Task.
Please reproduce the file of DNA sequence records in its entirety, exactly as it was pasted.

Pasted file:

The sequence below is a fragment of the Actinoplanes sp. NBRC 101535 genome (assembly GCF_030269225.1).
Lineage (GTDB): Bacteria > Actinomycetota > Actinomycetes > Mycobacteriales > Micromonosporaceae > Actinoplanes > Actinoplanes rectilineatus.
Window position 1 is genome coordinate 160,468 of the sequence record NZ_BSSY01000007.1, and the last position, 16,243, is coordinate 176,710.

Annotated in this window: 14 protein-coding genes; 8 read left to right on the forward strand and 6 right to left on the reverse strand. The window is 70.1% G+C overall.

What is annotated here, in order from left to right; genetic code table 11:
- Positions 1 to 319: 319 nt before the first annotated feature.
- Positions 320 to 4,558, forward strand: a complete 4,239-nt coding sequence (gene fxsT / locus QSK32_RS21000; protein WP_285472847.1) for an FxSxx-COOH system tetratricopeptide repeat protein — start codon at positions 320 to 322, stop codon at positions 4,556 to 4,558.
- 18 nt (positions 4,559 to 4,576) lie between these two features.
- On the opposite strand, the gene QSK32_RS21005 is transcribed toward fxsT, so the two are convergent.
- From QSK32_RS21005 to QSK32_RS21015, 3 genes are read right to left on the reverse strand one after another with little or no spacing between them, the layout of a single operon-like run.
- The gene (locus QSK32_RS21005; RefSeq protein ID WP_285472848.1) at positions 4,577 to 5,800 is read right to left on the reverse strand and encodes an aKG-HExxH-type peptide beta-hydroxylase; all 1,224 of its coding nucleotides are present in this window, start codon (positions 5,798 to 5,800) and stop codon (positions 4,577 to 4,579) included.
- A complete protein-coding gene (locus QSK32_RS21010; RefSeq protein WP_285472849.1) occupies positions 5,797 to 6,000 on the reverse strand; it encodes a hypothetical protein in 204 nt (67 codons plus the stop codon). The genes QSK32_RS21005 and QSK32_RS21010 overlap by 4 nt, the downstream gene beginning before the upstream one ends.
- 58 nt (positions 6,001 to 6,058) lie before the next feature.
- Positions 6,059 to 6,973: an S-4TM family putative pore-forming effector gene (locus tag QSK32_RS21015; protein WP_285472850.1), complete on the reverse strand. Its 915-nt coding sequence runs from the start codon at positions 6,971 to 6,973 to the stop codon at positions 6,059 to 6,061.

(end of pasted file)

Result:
The sequence below is a fragment of the Actinoplanes sp. NBRC 101535 genome (assembly GCF_030269225.1).
Lineage (GTDB): Bacteria > Actinomycetota > Actinomycetes > Mycobacteriales > Micromonosporaceae > Actinoplanes > Actinoplanes rectilineatus.
Window position 1 is genome coordinate 160,468 of the sequence record NZ_BSSY01000007.1, and the last position, 16,243, is coordinate 176,710.

Annotated in this window: 14 protein-coding genes; 8 read left to right on the forward strand and 6 right to left on the reverse strand. The window is 70.1% G+C overall.

What is annotated here, in order from left to right; genetic code table 11:
- Positions 1 to 319: 319 nt before the first annotated feature.
- Positions 320 to 4,558, forward strand: a complete 4,239-nt coding sequence (gene fxsT / locus QSK32_RS21000; protein WP_285472847.1) for an FxSxx-COOH system tetratricopeptide repeat protein — start codon at positions 320 to 322, stop codon at positions 4,556 to 4,558.
- 18 nt (positions 4,559 to 4,576) lie between these two features.
- On the opposite strand, the gene QSK32_RS21005 is transcribed toward fxsT, so the two are convergent.
- From QSK32_RS21005 to QSK32_RS21015, 3 genes are read right to left on the reverse strand one after another with little or no spacing between them, the layout of a single operon-like run.
- The gene (locus QSK32_RS21005; RefSeq protein ID WP_285472848.1) at positions 4,577 to 5,800 is read right to left on the reverse strand and encodes an aKG-HExxH-type peptide beta-hydroxylase; all 1,224 of its coding nucleotides are present in this window, start codon (positions 5,798 to 5,800) and stop codon (positions 4,577 to 4,579) included.
- A complete protein-coding gene (locus QSK32_RS21010; RefSeq protein WP_285472849.1) occupies positions 5,797 to 6,000 on the reverse strand; it encodes a hypothetical protein in 204 nt (67 codons plus the stop codon). The genes QSK32_RS21005 and QSK32_RS21010 overlap by 4 nt, the downstream gene beginning before the upstream one ends.
- 58 nt (positions 6,001 to 6,058) lie before the next feature.
- Positions 6,059 to 6,973: an S-4TM family putative pore-forming effector gene (locus tag QSK32_RS21015; protein WP_285472850.1), complete on the reverse strand. Its 915-nt coding sequence runs from the start codon at positions 6,971 to 6,973 to the stop codon at positions 6,059 to 6,061.